Keilar continued: “But since we’re now talking about burn pit exposure, let’s talk about it. Because it’s going to cost veterans and taxpayers a lot. Burn pits are flaming piles of trash, some football fields in size, that blanketed bases in Iraq and Afghanistan with carcinogenic clouds of smoke.”

Keilar then linked to a story she did last summer about 35-year-old retired Staff Sgt. Wesley Black, who had terminal colon cancer that his doctor said was linked to breathing in toxic fumes from burn pits used while serving in Afghanistan. Black died last November.

Keilar then closed by tweeting to Boebert, “This is his story. This is his legacy. That is what you interrupted.”

Lee vs. Alden — the NewsGuild weighs in

For this item, I turned it over to Poynter media business analyst Rick Edmonds.

A week out from its annual meeting, Lee Enterprises appears to have locked up the reelection of veteran board members Mary Junck and Herbert Moloney. Still, Lee has picked up two other endorsements this week in its effort to repulse a hostile takeover by hedge fund Alden Global Capital.

The NewsGuild filed a brief on Lee’s behalf Wednesday. Besides seconding Lee’s contention that it is making strong gains in digital, the Guild slammed its archenemy Alden.

“The NewsGuild … knows Alden,” union president Jon Schleuss wrote. “We have bargaining units at 24 (of its) MediaNews Group newsrooms and 13 Tribune newsrooms. We have monitored Alden’s behavior. We believe that Alden Global Capital has done more harm to the news industry than any single factor, including the online platforms. Within a few years of acquiring a news organization, Alden quickly hollows it out, taking a liquidation approach of selling off historic offices, shutting down printing plants and slashing staff, while hiking subscription prices.”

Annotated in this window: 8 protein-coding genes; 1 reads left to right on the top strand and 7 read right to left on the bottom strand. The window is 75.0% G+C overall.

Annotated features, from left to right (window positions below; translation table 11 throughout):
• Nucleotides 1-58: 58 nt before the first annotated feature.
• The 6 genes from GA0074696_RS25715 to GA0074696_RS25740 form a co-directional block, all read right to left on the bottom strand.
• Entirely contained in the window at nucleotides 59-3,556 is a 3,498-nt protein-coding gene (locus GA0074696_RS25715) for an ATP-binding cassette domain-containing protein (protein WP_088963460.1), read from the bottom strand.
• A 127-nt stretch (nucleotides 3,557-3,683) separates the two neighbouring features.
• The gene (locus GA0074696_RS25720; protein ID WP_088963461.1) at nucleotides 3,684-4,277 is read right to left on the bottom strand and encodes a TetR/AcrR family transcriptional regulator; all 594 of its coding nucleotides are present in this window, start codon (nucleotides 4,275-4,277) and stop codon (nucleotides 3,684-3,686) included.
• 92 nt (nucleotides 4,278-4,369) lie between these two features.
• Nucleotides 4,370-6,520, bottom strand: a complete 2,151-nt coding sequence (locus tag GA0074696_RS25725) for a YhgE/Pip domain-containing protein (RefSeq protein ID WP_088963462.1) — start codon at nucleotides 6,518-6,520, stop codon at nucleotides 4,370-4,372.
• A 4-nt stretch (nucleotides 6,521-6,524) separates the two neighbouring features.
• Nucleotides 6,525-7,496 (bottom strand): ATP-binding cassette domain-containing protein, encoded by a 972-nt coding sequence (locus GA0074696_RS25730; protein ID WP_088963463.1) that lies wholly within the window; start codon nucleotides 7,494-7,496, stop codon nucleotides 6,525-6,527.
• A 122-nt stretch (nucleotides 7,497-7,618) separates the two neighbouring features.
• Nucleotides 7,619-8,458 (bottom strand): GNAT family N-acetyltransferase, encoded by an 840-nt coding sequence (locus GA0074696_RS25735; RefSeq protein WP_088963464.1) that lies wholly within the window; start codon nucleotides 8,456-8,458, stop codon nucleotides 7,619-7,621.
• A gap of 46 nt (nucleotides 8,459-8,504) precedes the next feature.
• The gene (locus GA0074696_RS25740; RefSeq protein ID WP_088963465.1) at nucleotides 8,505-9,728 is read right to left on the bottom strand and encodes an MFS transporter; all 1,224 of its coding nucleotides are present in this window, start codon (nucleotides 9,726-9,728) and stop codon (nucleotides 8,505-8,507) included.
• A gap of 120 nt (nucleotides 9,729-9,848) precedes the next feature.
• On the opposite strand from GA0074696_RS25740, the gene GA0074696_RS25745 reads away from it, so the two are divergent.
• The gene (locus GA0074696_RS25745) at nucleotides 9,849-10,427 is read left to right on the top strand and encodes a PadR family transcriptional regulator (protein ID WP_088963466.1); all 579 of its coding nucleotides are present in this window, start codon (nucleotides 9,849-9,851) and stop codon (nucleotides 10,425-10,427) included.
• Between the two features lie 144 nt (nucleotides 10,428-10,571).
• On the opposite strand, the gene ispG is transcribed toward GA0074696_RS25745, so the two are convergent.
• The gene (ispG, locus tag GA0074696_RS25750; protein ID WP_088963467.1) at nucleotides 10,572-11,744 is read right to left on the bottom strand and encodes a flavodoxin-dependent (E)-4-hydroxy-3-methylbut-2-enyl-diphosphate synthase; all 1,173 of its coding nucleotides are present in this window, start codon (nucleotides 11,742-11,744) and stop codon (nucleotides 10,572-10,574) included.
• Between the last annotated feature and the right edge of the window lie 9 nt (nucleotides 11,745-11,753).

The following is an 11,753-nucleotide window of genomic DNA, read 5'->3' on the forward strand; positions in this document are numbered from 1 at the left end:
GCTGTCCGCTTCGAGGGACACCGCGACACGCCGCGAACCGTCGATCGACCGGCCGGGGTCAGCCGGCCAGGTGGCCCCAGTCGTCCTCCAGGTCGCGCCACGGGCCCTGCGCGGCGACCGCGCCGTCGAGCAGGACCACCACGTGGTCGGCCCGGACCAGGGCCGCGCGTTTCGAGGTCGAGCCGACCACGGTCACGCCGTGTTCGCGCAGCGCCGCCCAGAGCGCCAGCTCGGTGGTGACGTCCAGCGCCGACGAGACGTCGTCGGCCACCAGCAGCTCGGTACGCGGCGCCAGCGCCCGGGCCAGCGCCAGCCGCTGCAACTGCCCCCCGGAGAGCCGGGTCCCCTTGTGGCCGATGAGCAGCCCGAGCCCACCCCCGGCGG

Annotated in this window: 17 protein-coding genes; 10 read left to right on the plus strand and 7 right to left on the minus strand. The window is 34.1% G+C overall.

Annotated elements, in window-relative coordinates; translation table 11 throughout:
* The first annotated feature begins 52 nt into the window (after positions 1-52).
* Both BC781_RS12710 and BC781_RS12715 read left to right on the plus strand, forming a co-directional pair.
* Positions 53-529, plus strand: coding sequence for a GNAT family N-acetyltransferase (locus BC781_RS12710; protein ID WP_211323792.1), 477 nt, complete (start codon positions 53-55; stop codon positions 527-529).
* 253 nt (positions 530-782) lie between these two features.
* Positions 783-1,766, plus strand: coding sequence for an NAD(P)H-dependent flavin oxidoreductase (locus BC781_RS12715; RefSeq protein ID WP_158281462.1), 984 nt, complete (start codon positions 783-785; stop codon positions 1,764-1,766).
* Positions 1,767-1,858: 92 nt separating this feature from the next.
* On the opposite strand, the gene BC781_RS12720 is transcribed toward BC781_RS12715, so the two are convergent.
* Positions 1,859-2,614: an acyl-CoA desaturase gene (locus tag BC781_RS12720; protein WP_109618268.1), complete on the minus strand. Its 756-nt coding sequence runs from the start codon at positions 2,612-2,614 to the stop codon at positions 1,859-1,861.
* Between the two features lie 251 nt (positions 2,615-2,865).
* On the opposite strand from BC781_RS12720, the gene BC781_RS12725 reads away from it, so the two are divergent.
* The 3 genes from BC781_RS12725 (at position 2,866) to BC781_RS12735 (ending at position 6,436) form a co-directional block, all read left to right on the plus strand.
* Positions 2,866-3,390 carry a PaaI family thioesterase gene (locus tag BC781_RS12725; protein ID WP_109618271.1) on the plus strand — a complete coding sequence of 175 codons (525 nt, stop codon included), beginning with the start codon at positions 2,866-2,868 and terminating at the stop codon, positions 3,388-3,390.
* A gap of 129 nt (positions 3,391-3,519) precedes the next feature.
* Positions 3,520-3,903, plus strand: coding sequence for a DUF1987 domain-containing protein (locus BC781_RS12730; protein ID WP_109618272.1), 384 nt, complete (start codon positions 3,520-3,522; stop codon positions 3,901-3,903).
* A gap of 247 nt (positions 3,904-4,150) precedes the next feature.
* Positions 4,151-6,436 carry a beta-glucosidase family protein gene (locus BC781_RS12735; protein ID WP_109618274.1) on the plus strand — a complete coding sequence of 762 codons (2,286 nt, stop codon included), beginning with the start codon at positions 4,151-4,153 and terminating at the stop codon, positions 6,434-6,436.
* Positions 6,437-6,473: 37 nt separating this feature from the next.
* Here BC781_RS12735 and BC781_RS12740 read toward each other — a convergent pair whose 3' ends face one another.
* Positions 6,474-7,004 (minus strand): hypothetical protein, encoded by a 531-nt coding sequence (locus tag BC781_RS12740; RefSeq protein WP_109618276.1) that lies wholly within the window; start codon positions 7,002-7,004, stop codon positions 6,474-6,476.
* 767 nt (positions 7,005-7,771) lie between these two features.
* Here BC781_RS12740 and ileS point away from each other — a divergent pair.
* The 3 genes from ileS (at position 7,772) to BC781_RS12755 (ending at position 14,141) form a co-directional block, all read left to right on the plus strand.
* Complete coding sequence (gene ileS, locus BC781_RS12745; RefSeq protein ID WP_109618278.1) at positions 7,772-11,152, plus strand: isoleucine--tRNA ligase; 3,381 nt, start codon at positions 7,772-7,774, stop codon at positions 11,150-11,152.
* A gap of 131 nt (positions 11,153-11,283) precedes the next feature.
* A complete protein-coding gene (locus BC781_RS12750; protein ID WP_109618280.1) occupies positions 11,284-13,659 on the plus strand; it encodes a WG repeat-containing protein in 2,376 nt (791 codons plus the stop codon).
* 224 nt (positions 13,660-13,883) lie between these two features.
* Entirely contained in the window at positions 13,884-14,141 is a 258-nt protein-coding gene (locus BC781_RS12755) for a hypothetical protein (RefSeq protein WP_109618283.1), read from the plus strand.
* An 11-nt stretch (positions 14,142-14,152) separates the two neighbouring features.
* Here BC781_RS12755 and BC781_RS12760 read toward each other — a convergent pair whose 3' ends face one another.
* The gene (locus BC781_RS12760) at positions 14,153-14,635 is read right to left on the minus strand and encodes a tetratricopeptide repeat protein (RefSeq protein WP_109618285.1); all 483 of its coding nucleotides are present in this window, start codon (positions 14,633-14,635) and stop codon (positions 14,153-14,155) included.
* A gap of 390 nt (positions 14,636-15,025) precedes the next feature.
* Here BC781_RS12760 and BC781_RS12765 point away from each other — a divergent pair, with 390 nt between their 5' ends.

Earlier in the week, Institutional Shareholder Services, a proxy advisory firm, said that Alden had failed to make a case for its campaign urging “no” votes against Junck and Moloney. An ISS report commented, “Alden’s reputation precedes it. Unlike most activists, Alden is not in the business of improving the operations of public companies so that it can then trade its shares for the funds of other public investors attracted by the enhanced prospects of these companies.”

Alden has twice lost legal challenges to the election procedures. In November, it bid $24 a share to acquire Lee, which publishes 77 daily newspapers and their digital sites. However, Lee’s shares have since risen in value about 40% above that bid.

Media tidbits

  • The Los Angeles Times’ Stephen Battaglio reports that CNN will charge $5.99 a month for its CNN+ streaming network expected to launch this spring. Those who sign up early can get it for $2.99 a month and that price will be locked in as long as the account remains active. Battaglio writes, “CNN also has plans to eventually offer a lower priced version of CNN+ that will be advertiser-supported. CNN+ will also be available in a package deal with HBO Max, just as Disney offers its flagship streaming service Disney+ with ESPN+ and Hulu.”
  • Stacia Deshishku has been named executive editor and senior vice president of ABC News. She had been vice president and general manager of ABC Radio. In its announcement, ABC News said Deshishku will “lead the editorial, strategic and creative cross-platform direction across the news division.” She also will collaborate with leaders of such shows as “Good Morning America,” “World News Tonight with David Muir,” “The View,” “This Week with George Stephanopoulos,” “20/20,” “Tamron Hall” and “Nightline.”
  • The New York Times and The Washington Post continue to swap big-time talent. The latest is Hannah Dreier going from the Post to the Times as an investigative reporter. Dreier also has worked for The Associated Press and ProPublica. Here’s the Times announcement.
  • For the Columbia Journalism Review, Savannah Jacobson with “WNYC sought change. It got turmoil.”
  • NBC News’ Lester Holt has interviewed former Attorney General William Barr for an hourlong special that will air on Sunday at 9 p.m. Eastern. It is Barr’s first TV interview since resigning as attorney general under the Trump administration. The first highlights from Holt’s interview will air tonight at the “NBC Nightly News.”

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Tom Jones is Poynter’s senior media writer for He was previously part of the Tampa Bay Times family during three stints over some 30…